Team competition is another benefit for boys who are motivated by the will to win. Team competition socializes boys. It teaches boys to value something above themselves. It subordinates some of the ego and the egocentricity that these boys often manifest. pp. 45-46

[According to “Does High Self-Esteem Cause better Performance, Interpersonal Success, Happiness, or Healthier Lifestyles?” in Psychological Science In The Public Interest, vol. 4, pp. 1-44, 2003.] The correlation between a boy’s self-esteem in a subject and his performance in that subject is zero at best—and may possibly be negative, after controlling for ability. p. 50

…the agony of defeat is lessened by the comforting knowledge that [the boy] can just hit “Restart” and play [the game] all over again… and again.

Today, any boy with a high-speed Internet connection can play in real time against another gamer across town or on the other side of the planet. Sophisticated headsets allow boys to engage in simulated combat in teams, arranging coordinated ambushes of enemy fighters using high-tech virtual weaponry. After your son has spent two hours leading a squad of fighters in a raid on terrorist headquarters, issuing commands through his headset-mounted microphone [just like Ender Wiggins, JH] to his online comrades, and raced through a hail of bullets to destroy the enemy power generator, well studying Spanish grammar from a textbook can seem hopelessly dull. The virtual world is fast-moving, interactive, collaborative and fun. The real world of homework, and textbooks, can’t compete—not, at least, for the boy who is motivated by [Friedrich Nietzsche’s ] will to power. p. 60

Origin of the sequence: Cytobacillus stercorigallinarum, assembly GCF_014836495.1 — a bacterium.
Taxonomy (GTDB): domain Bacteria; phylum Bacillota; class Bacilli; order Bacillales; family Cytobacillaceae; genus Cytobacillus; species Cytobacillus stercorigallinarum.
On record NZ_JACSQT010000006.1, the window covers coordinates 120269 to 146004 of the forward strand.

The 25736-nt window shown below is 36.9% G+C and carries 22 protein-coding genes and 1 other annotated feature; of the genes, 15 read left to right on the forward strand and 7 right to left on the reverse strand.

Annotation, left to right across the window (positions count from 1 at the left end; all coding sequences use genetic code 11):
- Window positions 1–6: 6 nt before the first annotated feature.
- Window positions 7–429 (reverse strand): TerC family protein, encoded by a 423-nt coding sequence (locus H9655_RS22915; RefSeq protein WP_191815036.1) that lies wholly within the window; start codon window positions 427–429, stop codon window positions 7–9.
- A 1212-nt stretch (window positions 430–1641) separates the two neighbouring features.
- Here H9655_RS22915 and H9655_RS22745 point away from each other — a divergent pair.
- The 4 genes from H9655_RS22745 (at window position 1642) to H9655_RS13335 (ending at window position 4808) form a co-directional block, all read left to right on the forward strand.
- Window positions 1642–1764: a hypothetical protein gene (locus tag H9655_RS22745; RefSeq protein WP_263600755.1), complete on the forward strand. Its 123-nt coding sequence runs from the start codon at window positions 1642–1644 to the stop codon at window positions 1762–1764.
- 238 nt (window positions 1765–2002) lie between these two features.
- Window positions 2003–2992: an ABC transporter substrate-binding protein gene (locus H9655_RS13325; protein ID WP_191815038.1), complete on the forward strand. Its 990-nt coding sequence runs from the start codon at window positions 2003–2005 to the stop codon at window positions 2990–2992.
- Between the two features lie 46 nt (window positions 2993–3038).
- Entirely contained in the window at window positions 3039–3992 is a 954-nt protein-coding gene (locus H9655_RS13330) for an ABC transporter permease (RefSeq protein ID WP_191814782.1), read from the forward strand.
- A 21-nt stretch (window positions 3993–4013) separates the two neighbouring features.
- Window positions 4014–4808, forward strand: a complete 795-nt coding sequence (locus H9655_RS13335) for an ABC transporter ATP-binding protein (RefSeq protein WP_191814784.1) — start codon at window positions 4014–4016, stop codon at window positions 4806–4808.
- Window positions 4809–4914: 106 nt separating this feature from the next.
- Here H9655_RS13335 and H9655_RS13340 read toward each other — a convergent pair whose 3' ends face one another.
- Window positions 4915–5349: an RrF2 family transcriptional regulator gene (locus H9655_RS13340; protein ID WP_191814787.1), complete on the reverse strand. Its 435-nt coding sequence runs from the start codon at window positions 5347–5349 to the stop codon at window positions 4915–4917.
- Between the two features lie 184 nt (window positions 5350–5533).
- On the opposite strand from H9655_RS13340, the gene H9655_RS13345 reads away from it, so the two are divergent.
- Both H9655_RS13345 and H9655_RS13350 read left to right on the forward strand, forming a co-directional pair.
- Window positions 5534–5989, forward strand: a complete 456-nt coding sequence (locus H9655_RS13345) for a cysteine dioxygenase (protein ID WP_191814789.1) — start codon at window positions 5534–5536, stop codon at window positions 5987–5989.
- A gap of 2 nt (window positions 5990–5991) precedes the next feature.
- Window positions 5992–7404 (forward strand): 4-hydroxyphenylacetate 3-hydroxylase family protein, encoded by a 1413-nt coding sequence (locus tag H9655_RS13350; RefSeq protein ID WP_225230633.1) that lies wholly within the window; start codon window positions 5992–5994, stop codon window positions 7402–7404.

Every investigator [Sax’s endnote at this point, No. 16, page 237, cites five studies and provides links to The Guardian and the original government report (which is now decommissioned but may be accessible in an archive). JH] who has correlated the amount of time that a child or adolescent or young adult spends playing video games with that student’s academic performance has found a negative correlation. p. 63

A young man at college today has unprecedented sexual opportunities. Unlike his father or grandfather, he is likely attending a school where men are outnumbered by women. Even boys who are not the best-looking or particularly popular now have an excellent chance of finding a woman to date. Nevertheless, as the New York Times reported in a front-page story, college administrators are reporting that more and more young men show no interest in meeting young women (or meeting other men for that matter). They don’t want to meet anybody. They just want “to stay in their rooms, talk to no one, [and] play video games into the wee hours…. [They] miss classes until they withdraw or flunk out.” p. 71

Psychiatrist Jennifer Harris recently pointed out that today, “many clinicians find it easier to tell parents their child has a brain-based disorder than to suggest parenting changes.” p. 86 [From A Rush To Medicate Young Minds.]